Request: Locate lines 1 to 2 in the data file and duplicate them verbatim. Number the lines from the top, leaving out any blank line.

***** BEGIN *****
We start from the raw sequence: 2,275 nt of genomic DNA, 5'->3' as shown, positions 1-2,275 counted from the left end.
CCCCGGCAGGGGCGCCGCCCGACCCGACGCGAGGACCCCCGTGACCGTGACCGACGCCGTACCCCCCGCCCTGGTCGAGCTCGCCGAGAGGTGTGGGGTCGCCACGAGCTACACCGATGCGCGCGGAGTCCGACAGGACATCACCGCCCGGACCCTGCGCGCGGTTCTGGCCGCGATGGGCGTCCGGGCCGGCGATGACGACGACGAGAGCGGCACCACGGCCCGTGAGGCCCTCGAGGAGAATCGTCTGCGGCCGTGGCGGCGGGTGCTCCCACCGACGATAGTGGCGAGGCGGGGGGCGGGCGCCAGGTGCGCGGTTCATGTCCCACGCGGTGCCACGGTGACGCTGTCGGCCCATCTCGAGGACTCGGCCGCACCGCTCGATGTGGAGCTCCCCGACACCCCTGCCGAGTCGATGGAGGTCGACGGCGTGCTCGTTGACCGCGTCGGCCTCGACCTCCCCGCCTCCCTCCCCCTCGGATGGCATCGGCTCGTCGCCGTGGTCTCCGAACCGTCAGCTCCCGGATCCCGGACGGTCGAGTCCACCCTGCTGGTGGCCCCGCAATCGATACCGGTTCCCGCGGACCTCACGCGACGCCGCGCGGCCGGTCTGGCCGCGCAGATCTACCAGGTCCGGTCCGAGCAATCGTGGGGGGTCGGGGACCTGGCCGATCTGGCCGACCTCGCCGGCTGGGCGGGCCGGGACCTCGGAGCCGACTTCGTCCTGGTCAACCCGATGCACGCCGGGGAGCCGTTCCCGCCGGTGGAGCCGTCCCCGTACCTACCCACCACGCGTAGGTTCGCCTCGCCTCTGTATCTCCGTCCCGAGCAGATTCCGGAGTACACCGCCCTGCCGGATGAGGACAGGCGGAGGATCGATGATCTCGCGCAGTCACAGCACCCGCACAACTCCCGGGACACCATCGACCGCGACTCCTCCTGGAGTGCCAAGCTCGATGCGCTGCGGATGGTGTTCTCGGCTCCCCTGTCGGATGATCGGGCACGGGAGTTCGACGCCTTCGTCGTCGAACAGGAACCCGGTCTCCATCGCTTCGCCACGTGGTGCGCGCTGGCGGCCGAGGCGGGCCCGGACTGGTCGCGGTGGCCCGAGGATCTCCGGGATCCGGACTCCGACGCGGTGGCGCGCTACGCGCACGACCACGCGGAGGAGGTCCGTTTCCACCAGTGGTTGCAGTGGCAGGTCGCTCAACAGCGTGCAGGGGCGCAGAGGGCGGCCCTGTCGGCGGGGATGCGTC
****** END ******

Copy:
We start from the raw sequence: 2,275 nt of genomic DNA, 5'->3' as shown, positions 1-2,275 counted from the left end.
CCCCGGCAGGGGCGCCGCCCGACCCGACGCGAGGACCCCCGTGACCGTGACCGACGCCGTACCCCCCGCCCTGGTCGAGCTCGCCGAGAGGTGTGGGGTCGCCACGAGCTACACCGATGCGCGCGGAGTCCGACAGGACATCACCGCCCGGACCCTGCGCGCGGTTCTGGCCGCGATGGGCGTCCGGGCCGGCGATGACGACGACGAGAGCGGCACCACGGCCCGTGAGGCCCTCGAGGAGAATCGTCTGCGGCCGTGGCGGCGGGTGCTCCCACCGACGATAGTGGCGAGGCGGGGGGCGGGCGCCAGGTGCGCGGTTCATGTCCCACGCGGTGCCACGGTGACGCTGTCGGCCCATCTCGAGGACTCGGCCGCACCGCTCGATGTGGAGCTCCCCGACACCCCTGCCGAGTCGATGGAGGTCGACGGCGTGCTCGTTGACCGCGTCGGCCTCGACCTCCCCGCCTCCCTCCCCCTCGGATGGCATCGGCTCGTCGCCGTGGTCTCCGAACCGTCAGCTCCCGGATCCCGGACGGTCGAGTCCACCCTGCTGGTGGCCCCGCAATCGATACCGGTTCCCGCGGACCTCACGCGACGCCGCGCGGCCGGTCTGGCCGCGCAGATCTACCAGGTCCGGTCCGAGCAATCGTGGGGGGTCGGGGACCTGGCCGATCTGGCCGACCTCGCCGGCTGGGCGGGCCGGGACCTCGGAGCCGACTTCGTCCTGGTCAACCCGATGCACGCCGGGGAGCCGTTCCCGCCGGTGGAGCCGTCCCCGTACCTACCCACCACGCGTAGGTTCGCCTCGCCTCTGTATCTCCGTCCCGAGCAGATTCCGGAGTACACCGCCCTGCCGGATGAGGACAGGCGGAGGATCGATGATCTCGCGCAGTCACAGCACCCGCACAACTCCCGGGACACCATCGACCGCGACTCCTCCTGGAGTGCCAAGCTCGATGCGCTGCGGATGGTGTTCTCGGCTCCCCTGTCGGATGATCGGGCACGGGAGTTCGACGCCTTCGTCGTCGAACAGGAACCCGGTCTCCATCGCTTCGCCACGTGGTGCGCGCTGGCGGCCGAGGCGGGCCCGGACTGGTCGCGGTGGCCCGAGGATCTCCGGGATCCGGACTCCGACGCGGTGGCGCGCTACGCGCACGACCACGCGGAGGAGGTCCGTTTCCACCAGTGGTTGCAGTGGCAGGTCGCTCAACAGCGTGCAGGGGCGCAGAGGGCGGCCCTGTCGGCGGGGATGCGTC